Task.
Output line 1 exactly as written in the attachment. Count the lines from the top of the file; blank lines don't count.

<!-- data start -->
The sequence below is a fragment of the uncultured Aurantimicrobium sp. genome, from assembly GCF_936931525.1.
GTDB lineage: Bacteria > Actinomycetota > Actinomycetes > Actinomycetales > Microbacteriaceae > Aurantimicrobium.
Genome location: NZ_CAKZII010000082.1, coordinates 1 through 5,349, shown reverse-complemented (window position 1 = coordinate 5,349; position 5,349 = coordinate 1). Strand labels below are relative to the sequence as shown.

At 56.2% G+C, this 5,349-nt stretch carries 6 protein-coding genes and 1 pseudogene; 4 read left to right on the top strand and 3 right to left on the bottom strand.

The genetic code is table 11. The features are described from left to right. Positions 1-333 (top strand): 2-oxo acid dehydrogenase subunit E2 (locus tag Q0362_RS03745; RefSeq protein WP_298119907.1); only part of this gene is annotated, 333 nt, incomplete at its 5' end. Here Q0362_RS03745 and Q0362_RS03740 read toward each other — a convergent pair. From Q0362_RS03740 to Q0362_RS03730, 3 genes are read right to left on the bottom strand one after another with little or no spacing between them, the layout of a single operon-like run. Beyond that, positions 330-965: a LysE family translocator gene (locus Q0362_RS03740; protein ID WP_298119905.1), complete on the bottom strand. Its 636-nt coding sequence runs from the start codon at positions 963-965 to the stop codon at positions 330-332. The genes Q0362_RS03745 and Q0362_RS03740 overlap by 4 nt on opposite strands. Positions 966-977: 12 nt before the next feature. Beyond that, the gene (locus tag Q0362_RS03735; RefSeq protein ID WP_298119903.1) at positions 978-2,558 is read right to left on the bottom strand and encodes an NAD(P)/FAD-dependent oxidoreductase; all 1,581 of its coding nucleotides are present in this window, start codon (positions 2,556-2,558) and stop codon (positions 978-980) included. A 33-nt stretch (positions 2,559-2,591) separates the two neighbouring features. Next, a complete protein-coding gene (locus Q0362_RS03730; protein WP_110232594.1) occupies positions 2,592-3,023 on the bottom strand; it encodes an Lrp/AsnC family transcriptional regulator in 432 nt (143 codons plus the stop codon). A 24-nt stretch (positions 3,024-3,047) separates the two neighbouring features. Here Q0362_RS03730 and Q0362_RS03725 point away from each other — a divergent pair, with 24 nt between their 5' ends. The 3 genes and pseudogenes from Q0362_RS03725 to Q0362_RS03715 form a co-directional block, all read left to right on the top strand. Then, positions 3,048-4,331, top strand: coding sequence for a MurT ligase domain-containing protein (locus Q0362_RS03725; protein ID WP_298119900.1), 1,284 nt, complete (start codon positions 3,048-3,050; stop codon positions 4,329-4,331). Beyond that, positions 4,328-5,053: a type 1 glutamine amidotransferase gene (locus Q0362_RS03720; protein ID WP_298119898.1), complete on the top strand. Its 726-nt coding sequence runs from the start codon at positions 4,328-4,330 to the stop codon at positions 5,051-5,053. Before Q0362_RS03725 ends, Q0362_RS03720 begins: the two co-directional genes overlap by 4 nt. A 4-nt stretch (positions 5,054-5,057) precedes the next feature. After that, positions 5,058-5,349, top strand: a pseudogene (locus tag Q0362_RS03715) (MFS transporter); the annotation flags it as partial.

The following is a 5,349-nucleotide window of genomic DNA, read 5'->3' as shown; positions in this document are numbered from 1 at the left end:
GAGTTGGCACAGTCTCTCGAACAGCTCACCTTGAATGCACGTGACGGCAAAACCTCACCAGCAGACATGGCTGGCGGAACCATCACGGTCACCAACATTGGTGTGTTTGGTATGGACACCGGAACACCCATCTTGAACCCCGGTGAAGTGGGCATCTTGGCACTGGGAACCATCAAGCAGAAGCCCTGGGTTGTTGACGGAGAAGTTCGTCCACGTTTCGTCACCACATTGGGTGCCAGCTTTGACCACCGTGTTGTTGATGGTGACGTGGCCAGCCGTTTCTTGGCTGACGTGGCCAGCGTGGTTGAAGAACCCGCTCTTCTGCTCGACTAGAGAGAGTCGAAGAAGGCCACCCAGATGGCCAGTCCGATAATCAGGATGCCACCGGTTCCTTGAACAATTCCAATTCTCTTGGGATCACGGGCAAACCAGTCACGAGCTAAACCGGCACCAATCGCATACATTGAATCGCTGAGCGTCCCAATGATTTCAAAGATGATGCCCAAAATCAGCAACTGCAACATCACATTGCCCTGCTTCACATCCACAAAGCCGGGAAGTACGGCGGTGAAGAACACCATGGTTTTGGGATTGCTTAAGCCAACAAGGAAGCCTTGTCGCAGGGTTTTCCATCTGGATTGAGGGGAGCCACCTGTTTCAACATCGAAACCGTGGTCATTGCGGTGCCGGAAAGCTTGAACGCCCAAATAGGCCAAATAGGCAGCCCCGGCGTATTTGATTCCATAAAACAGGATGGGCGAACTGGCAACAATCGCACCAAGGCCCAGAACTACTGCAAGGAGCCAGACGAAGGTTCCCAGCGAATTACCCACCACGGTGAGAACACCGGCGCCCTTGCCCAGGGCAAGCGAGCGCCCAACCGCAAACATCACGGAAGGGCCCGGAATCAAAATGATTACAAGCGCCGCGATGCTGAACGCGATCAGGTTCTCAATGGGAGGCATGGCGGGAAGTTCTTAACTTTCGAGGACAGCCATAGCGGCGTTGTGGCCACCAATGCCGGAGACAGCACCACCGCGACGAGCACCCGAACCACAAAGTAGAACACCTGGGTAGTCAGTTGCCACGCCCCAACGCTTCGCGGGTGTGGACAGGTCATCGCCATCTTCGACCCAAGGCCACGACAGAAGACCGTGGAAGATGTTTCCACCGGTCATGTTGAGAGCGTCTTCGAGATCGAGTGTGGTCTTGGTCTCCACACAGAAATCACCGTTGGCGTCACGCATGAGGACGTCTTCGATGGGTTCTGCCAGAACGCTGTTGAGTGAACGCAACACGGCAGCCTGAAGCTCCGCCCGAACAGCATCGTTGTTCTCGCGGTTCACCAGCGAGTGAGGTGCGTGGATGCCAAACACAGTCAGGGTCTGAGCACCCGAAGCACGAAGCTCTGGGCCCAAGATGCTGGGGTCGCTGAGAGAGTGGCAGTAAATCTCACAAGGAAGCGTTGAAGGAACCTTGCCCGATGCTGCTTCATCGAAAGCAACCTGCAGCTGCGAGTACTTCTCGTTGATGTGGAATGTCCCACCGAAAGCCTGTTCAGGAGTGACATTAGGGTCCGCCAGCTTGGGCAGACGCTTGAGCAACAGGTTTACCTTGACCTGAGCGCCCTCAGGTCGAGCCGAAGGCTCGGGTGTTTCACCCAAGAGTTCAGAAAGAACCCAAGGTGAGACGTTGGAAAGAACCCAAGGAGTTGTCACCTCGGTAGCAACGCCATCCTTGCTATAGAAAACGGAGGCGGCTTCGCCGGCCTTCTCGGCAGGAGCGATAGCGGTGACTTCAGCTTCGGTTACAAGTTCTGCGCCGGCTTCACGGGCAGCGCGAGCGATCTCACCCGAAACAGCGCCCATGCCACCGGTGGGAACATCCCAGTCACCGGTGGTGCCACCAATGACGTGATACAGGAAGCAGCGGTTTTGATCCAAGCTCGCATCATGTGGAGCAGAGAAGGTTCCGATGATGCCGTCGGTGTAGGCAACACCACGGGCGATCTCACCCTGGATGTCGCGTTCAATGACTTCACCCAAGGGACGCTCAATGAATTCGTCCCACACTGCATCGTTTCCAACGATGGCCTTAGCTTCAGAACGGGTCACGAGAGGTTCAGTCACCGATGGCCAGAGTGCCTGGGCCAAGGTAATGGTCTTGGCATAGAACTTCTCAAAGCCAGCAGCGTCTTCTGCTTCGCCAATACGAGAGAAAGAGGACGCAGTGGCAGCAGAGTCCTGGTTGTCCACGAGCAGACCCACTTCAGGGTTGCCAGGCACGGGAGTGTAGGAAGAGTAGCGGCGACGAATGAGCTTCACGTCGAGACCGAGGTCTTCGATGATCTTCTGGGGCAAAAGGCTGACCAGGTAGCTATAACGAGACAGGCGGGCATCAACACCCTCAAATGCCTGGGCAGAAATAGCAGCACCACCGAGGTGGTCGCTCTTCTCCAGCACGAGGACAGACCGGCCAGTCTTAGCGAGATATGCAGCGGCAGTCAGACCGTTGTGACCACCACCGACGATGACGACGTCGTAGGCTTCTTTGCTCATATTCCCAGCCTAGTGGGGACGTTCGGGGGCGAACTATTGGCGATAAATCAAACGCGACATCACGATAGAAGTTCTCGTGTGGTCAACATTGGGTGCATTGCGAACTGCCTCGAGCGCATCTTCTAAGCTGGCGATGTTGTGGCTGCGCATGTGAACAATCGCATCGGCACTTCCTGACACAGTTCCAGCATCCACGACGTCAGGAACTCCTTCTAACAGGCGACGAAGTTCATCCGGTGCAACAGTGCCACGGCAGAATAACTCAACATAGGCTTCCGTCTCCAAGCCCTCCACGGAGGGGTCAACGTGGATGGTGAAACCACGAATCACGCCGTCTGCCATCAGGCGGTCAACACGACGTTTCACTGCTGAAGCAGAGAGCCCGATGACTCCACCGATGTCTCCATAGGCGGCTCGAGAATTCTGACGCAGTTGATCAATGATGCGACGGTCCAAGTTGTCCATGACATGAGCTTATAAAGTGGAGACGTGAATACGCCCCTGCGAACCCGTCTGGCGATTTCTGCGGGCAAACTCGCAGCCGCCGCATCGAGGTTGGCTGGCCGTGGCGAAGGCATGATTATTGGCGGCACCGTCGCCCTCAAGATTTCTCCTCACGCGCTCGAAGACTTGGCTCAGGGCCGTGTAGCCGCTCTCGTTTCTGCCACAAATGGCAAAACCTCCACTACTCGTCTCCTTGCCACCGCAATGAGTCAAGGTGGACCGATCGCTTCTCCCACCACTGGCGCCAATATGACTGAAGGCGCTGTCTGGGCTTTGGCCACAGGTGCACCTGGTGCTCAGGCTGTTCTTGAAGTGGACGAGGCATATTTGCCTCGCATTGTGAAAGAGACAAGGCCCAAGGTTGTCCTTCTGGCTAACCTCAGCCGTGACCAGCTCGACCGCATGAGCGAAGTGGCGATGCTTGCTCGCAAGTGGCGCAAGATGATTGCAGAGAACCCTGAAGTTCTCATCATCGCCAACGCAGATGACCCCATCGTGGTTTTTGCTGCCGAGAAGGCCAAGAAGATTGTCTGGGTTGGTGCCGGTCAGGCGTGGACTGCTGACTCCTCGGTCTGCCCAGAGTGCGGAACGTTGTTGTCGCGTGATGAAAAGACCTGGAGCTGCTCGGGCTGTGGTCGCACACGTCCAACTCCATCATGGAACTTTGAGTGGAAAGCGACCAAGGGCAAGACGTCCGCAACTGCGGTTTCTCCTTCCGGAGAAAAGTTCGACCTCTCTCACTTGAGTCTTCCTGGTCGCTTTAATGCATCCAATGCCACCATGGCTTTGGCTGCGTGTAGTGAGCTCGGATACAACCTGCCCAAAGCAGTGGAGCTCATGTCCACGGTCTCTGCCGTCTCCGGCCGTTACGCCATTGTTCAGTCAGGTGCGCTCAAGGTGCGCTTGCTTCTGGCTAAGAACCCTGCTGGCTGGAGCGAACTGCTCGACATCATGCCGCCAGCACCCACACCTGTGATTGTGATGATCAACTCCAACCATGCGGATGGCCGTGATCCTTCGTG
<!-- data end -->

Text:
The sequence below is a fragment of the uncultured Aurantimicrobium sp. genome, from assembly GCF_936931525.1.